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Monday, August 31, 2020

On Burke’s Phrase: “a swinish multitude”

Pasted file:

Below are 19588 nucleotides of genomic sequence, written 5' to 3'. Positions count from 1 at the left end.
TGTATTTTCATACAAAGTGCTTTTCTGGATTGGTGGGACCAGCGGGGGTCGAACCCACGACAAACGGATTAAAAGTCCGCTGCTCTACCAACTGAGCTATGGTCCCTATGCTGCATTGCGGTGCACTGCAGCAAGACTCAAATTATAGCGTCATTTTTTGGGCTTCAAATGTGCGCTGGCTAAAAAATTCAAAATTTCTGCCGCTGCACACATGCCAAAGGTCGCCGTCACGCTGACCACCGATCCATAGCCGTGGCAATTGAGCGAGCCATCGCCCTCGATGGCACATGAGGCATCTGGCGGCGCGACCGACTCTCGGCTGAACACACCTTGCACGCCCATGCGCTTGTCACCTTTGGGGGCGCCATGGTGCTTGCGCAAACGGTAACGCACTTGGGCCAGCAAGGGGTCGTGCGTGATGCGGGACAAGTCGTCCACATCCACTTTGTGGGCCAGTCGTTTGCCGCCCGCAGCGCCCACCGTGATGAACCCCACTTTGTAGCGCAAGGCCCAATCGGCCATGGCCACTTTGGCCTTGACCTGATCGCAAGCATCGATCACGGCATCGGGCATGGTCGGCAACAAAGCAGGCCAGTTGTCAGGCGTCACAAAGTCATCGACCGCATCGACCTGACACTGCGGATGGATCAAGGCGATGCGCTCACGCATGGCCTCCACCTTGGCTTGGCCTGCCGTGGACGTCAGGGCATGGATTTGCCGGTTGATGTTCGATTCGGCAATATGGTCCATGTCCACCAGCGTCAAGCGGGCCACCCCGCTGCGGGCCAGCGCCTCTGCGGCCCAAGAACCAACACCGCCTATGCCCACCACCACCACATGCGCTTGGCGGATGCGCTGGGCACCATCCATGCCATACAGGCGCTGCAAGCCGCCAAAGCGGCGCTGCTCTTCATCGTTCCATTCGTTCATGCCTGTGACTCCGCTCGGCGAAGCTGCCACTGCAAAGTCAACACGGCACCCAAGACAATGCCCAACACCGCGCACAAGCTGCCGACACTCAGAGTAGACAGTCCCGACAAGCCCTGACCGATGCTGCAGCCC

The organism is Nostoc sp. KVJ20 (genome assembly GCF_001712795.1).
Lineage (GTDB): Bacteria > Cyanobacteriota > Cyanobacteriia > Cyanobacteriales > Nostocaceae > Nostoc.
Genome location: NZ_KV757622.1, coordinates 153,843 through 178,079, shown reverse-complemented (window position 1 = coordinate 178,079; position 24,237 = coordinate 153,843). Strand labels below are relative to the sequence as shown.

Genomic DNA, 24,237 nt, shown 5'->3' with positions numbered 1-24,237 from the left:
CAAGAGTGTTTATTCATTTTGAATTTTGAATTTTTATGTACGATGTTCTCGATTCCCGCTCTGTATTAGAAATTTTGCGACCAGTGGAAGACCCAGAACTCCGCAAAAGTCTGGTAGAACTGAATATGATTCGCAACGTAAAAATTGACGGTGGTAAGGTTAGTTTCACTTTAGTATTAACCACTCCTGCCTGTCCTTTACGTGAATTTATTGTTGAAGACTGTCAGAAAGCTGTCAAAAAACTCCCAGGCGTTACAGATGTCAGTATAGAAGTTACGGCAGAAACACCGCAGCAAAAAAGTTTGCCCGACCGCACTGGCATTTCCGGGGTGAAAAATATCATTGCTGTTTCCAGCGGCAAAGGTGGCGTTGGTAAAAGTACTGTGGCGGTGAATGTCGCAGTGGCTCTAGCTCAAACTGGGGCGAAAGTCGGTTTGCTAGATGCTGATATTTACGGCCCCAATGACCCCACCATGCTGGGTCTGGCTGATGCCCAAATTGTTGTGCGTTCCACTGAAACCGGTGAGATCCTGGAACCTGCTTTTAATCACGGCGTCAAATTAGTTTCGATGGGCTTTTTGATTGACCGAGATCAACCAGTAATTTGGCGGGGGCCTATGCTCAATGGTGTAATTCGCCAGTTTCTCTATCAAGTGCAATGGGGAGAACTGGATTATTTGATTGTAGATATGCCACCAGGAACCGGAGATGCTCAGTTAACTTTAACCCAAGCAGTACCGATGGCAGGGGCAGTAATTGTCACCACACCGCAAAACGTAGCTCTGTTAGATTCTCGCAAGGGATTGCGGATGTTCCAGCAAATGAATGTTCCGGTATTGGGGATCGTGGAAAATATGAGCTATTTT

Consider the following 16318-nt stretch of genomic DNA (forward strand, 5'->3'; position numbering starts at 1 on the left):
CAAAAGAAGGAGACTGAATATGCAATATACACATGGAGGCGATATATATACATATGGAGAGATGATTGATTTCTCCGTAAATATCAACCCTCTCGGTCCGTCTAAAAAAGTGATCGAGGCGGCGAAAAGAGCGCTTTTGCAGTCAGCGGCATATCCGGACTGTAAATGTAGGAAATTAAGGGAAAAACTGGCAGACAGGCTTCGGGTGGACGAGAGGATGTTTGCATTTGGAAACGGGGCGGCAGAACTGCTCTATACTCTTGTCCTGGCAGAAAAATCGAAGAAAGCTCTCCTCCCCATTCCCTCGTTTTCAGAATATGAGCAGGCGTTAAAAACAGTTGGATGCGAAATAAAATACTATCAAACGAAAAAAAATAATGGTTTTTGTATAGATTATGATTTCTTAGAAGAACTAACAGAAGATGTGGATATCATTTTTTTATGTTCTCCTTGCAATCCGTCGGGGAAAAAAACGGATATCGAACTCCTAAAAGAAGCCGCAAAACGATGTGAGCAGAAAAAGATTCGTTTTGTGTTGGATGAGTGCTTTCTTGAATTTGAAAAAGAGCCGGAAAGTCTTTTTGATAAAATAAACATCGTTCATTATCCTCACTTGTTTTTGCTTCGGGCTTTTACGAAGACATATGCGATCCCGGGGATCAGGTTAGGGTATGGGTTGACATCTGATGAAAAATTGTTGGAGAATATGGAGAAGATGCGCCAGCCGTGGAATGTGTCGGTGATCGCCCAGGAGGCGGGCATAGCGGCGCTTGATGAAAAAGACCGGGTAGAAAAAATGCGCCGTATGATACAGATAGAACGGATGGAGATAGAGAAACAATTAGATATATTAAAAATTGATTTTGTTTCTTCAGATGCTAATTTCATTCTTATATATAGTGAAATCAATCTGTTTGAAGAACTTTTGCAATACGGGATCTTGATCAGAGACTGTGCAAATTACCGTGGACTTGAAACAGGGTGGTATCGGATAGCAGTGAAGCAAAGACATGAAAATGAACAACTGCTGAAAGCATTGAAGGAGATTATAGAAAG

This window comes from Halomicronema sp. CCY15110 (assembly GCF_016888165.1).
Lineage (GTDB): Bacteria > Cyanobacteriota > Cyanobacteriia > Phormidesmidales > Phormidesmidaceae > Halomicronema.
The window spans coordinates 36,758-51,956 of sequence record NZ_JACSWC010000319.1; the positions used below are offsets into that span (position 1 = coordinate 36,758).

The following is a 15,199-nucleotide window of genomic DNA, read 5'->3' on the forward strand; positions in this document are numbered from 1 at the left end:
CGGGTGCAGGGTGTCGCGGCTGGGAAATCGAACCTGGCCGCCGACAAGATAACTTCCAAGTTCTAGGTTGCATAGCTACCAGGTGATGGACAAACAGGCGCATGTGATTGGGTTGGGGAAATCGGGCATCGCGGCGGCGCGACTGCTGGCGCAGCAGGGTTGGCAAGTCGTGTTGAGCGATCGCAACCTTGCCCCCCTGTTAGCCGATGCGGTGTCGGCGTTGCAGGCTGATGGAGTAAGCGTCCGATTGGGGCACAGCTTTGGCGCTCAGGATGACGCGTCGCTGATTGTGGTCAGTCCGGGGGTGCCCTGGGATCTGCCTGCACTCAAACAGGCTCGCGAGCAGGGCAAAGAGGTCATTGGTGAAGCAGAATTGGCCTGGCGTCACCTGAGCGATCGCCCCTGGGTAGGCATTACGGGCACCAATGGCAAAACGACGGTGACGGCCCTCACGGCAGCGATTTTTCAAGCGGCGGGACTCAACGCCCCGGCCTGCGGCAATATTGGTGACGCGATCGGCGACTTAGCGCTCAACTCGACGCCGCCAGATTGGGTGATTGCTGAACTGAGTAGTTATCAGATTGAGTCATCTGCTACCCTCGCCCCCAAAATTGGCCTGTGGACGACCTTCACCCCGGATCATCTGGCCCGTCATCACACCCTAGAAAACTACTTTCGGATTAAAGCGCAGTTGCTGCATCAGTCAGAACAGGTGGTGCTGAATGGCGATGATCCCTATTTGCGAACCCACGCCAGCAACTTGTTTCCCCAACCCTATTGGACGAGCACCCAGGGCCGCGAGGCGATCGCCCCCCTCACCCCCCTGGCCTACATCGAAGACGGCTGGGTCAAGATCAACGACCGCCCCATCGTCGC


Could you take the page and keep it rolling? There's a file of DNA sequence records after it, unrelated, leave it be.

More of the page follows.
“A swinish multitude”—by his use of this phrase, Edmund Burke has conveyed his low opinion of the men who become part of mobs and indulge in great violence to force society to accept their political agenda. In his Reflections on the Revolution in France, Burke writes: “Along with its natural protectors and guardians, learning will be cast into the mire and trodden down under the hoofs of a swinish multitude.” Burke’s use of the phrase “a swinish multitude” caused great controversy in his time and the radical politicians and intellectuals saw this as an attack on the underprivileged.

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